Sartorial and satirical are easily confused words.
The spell-check application of most word processing software programs would not catch a slip-up of these two words. Spell-check is looking for words that aren’t in its dictionary, and words that resemble words in its dictionary but are possibly spelled wrong. Spell-check isn’t perfect. It doesn’t know and can’t guess what word you wanted or what word you meant, it can only judge the words on the page. If you used words that are all spelled correctly, it gives you a pass anyway.
Autocorrect suggests words that start with the same letters. It’s suggesting what word you may want to save time, but quite often, its suggestions are pretty off base. They don’t help you out, but they do make you laugh.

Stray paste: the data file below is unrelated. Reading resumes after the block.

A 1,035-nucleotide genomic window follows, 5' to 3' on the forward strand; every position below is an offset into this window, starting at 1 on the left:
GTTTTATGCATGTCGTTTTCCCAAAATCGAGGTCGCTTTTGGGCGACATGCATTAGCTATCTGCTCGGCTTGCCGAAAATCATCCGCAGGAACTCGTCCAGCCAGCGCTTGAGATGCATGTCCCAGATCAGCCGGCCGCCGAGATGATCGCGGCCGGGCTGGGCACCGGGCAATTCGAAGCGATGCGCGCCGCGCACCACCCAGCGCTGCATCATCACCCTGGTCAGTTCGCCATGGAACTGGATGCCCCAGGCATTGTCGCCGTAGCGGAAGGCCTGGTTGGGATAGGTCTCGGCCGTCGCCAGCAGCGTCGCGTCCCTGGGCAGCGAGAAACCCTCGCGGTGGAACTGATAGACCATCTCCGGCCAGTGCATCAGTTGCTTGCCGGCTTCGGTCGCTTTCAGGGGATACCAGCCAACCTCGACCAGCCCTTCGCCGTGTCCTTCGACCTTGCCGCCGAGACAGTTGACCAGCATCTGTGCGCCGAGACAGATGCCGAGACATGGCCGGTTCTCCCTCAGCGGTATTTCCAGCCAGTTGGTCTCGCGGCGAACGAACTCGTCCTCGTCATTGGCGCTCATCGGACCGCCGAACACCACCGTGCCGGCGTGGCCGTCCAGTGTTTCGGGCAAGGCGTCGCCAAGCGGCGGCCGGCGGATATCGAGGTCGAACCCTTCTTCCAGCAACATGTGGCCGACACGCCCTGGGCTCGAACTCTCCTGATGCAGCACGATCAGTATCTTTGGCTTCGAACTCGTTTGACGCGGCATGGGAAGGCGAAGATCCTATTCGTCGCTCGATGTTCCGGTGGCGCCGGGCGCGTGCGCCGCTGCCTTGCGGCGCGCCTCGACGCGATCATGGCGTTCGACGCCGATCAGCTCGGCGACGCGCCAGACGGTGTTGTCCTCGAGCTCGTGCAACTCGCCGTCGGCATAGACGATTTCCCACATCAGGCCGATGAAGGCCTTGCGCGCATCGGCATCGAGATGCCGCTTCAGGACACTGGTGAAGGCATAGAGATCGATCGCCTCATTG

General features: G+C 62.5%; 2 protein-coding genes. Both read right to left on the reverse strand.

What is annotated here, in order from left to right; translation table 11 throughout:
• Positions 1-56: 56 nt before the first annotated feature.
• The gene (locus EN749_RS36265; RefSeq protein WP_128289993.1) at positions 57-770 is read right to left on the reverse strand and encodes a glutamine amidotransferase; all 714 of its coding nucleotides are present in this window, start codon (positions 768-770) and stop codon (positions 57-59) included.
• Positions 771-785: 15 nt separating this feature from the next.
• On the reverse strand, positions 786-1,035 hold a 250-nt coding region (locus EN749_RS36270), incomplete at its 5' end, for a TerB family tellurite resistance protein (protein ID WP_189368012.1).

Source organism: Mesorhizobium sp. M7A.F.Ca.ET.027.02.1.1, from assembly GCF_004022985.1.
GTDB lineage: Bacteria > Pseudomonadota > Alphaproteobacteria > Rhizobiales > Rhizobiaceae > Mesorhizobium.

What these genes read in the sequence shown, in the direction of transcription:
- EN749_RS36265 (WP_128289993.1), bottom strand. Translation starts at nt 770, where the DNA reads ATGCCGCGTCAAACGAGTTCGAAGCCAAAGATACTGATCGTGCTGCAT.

Sartorial (pronounced “sahr-tore-ee-ull”) is an adjective. It describes a person’s fashion and clothing choices.
Satirical (pronounced “sah-teer-ihk-ull”) is an adjective. It describes wording and writing that is meant to be wisecracking or joking. For example, hinting or telling some core truth through the means of an absurd situation or premise. For example, The Onion might be the USA’s most famous satirical newspaper. All of its stories are totally false, but sometimes they get close to reality.
The following story uses both words correctly:
Sonora was a rising pop star whose latest album was nominated for 5 Grammys. On the red carpet, her sartorial choices had always been the subject of controversy. This year was no exception. Her skin was covered in temporary tattoos containing the labels and barbs from her harshest critics, this body art juxtaposed with her glittering designer dress. Some intrepreted her fashion choice as satirical and mocking of pop stardom, or a woman who can’t handle fame. She described it as, “what doesn’t kill me makes me stronger.”